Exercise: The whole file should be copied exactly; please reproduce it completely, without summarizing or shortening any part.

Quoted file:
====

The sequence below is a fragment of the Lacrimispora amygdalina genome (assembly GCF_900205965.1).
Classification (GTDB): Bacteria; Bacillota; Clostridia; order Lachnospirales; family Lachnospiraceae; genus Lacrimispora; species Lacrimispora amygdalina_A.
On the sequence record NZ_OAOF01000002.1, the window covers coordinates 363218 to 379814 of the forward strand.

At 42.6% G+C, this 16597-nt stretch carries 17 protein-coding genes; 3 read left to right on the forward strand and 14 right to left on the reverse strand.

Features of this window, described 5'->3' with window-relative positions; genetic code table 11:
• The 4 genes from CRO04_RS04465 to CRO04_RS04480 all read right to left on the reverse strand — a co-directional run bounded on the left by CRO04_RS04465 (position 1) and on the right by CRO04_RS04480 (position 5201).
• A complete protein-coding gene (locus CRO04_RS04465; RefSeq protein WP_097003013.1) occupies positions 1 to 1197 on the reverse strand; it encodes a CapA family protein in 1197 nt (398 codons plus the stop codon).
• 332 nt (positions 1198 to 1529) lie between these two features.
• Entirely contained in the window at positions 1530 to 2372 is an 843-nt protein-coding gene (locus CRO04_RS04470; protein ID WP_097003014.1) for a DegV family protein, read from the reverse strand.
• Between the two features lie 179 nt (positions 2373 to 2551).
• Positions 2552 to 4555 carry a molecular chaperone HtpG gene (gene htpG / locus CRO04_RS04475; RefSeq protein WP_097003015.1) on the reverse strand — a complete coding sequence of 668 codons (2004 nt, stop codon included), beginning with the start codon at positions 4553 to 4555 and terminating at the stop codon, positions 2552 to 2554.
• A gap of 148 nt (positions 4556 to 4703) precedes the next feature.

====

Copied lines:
The sequence below is a fragment of the Lacrimispora amygdalina genome (assembly GCF_900205965.1).
Classification (GTDB): Bacteria; Bacillota; Clostridia; order Lachnospirales; family Lachnospiraceae; genus Lacrimispora; species Lacrimispora amygdalina_A.
On the sequence record NZ_OAOF01000002.1, the window covers coordinates 363218 to 379814 of the forward strand.

At 42.6% G+C, this 16597-nt stretch carries 17 protein-coding genes; 3 read left to right on the forward strand and 14 right to left on the reverse strand.

Features of this window, described 5'->3' with window-relative positions; genetic code table 11:
• The 4 genes from CRO04_RS04465 to CRO04_RS04480 all read right to left on the reverse strand — a co-directional run bounded on the left by CRO04_RS04465 (position 1) and on the right by CRO04_RS04480 (position 5201).
• A complete protein-coding gene (locus CRO04_RS04465; RefSeq protein WP_097003013.1) occupies positions 1 to 1197 on the reverse strand; it encodes a CapA family protein in 1197 nt (398 codons plus the stop codon).
• 332 nt (positions 1198 to 1529) lie between these two features.
• Entirely contained in the window at positions 1530 to 2372 is an 843-nt protein-coding gene (locus CRO04_RS04470; protein ID WP_097003014.1) for a DegV family protein, read from the reverse strand.
• Between the two features lie 179 nt (positions 2373 to 2551).
• Positions 2552 to 4555 carry a molecular chaperone HtpG gene (gene htpG / locus CRO04_RS04475; RefSeq protein WP_097003015.1) on the reverse strand — a complete coding sequence of 668 codons (2004 nt, stop codon included), beginning with the start codon at positions 4553 to 4555 and terminating at the stop codon, positions 2552 to 2554.
• A gap of 148 nt (positions 4556 to 4703) precedes the next feature.